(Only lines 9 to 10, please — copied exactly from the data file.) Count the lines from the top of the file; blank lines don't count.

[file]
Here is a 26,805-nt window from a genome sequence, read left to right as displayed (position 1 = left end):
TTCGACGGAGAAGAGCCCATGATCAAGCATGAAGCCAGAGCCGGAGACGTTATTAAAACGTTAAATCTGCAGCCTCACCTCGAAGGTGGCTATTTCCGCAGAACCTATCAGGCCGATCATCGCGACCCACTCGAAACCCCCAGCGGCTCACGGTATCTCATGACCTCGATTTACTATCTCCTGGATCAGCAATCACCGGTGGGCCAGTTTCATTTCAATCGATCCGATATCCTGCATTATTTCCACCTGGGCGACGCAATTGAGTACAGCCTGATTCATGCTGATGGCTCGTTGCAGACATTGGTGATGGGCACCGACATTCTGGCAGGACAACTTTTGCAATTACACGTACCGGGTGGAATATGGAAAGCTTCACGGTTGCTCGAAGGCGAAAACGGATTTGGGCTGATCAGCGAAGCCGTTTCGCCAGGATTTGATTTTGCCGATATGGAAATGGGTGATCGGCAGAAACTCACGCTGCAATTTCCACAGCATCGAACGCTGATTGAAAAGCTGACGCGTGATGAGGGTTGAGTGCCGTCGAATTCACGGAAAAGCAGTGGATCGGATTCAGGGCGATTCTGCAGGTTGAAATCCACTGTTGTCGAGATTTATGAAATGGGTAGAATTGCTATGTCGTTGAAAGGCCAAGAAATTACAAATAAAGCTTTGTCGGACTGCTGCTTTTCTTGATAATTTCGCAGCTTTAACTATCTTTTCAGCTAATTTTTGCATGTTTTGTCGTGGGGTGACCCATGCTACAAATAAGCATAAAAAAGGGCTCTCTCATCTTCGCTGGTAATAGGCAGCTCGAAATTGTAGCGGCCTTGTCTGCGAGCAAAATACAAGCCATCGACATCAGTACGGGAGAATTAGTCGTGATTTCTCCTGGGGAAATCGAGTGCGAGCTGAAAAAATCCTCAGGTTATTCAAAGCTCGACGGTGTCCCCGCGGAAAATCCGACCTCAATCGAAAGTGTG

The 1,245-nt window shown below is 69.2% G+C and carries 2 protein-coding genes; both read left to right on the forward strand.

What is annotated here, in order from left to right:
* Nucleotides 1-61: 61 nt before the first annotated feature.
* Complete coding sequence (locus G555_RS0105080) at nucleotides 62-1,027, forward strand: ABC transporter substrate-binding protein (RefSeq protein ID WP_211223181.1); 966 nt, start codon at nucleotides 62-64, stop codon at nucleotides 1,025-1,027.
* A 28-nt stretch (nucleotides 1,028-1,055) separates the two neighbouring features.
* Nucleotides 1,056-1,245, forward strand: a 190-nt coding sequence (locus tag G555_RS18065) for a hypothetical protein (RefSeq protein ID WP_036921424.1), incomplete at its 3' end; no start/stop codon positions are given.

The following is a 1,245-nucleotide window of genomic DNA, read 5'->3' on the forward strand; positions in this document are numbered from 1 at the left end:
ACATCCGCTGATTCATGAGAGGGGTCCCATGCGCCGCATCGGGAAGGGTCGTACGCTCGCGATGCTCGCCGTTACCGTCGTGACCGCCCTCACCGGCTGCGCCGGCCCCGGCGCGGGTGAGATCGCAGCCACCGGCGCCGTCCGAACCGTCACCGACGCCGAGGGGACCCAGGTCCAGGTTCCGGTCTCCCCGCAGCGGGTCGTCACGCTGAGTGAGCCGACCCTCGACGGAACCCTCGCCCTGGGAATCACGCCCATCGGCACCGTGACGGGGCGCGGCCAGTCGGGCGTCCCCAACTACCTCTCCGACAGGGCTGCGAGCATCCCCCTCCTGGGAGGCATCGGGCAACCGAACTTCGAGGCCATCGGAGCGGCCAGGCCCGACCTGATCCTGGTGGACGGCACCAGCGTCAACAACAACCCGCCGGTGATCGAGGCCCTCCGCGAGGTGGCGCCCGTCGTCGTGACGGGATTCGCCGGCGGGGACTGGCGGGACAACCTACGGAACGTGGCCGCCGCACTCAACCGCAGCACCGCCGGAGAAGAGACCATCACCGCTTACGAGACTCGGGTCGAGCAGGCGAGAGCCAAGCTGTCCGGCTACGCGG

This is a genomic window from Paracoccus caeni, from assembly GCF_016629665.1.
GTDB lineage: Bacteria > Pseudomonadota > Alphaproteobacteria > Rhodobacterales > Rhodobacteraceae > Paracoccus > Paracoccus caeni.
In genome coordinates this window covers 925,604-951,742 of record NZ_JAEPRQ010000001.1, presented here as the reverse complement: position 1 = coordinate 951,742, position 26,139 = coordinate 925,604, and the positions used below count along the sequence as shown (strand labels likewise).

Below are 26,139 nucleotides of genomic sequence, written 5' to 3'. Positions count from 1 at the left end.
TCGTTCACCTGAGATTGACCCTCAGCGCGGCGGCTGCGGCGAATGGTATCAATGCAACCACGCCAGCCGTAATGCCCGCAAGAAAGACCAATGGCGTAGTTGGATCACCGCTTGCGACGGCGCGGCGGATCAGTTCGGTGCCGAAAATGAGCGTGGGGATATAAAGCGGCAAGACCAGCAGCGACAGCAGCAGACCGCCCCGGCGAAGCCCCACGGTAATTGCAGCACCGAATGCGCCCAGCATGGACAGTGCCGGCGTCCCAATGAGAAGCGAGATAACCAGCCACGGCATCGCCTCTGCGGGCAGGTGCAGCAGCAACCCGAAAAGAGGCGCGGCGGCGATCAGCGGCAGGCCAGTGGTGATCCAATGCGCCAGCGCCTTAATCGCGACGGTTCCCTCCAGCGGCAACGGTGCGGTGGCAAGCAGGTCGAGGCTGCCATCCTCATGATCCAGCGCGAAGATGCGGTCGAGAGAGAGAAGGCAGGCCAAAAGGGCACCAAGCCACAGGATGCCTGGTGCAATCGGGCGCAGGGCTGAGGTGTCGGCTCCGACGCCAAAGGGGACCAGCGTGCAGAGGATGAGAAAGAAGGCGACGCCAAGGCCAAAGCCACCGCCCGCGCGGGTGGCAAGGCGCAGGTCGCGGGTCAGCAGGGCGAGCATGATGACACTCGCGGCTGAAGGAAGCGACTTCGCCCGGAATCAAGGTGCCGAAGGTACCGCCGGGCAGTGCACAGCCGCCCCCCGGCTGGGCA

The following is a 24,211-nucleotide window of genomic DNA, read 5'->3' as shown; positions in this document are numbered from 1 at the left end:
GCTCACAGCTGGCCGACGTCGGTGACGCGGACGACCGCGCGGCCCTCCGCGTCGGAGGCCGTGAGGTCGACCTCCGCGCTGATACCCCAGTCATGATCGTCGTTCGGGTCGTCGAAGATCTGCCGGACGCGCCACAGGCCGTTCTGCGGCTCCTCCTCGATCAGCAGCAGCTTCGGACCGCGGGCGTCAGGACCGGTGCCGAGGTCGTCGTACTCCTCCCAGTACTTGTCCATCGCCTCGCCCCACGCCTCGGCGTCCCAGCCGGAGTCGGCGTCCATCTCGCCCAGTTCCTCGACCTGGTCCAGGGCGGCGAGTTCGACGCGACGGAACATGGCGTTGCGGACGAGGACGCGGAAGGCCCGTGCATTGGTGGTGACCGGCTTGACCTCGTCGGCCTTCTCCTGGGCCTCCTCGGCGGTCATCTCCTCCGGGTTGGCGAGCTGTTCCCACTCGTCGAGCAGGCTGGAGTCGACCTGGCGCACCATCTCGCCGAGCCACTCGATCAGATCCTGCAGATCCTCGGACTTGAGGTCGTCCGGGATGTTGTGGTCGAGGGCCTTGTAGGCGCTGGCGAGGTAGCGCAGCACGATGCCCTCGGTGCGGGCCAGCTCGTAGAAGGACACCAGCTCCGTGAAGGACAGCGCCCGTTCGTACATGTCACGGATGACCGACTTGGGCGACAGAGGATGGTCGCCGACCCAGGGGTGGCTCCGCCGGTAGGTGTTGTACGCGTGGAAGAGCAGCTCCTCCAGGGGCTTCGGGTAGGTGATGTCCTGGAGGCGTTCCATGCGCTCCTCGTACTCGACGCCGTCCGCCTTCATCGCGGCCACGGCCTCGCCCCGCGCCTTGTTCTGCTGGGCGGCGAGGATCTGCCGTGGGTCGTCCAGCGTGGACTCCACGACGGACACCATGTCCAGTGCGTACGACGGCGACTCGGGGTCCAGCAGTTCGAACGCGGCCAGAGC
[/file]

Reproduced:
The following is a 1,245-nucleotide window of genomic DNA, read 5'->3' on the forward strand; positions in this document are numbered from 1 at the left end:
ACATCCGCTGATTCATGAGAGGGGTCCCATGCGCCGCATCGGGAAGGGTCGTACGCTCGCGATGCTCGCCGTTACCGTCGTGACCGCCCTCACCGGCTGCGCCGGCCCCGGCGCGGGTGAGATCGCAGCCACCGGCGCCGTCCGAACCGTCACCGACGCCGAGGGGACCCAGGTCCAGGTTCCGGTCTCCCCGCAGCGGGTCGTCACGCTGAGTGAGCCGACCCTCGACGGAACCCTCGCCCTGGGAATCACGCCCATCGGCACCGTGACGGGGCGCGGCCAGTCGGGCGTCCCCAACTACCTCTCCGACAGGGCTGCGAGCATCCCCCTCCTGGGAGGCATCGGGCAACCGAACTTCGAGGCCATCGGAGCGGCCAGGCCCGACCTGATCCTGGTGGACGGCACCAGCGTCAACAACAACCCGCCGGTGATCGAGGCCCTCCGCGAGGTGGCGCCCGTCGTCGTGACGGGATTCGCCGGCGGGGACTGGCGGGACAACCTACGGAACGTGGCCGCCGCACTCAACCGCAGCACCGCCGGAGAAGAGACCATCACCGCTTACGAGACTCGGGTCGAGCAGGCGAGAGCCAAGCTGTCCGGCTACGCGG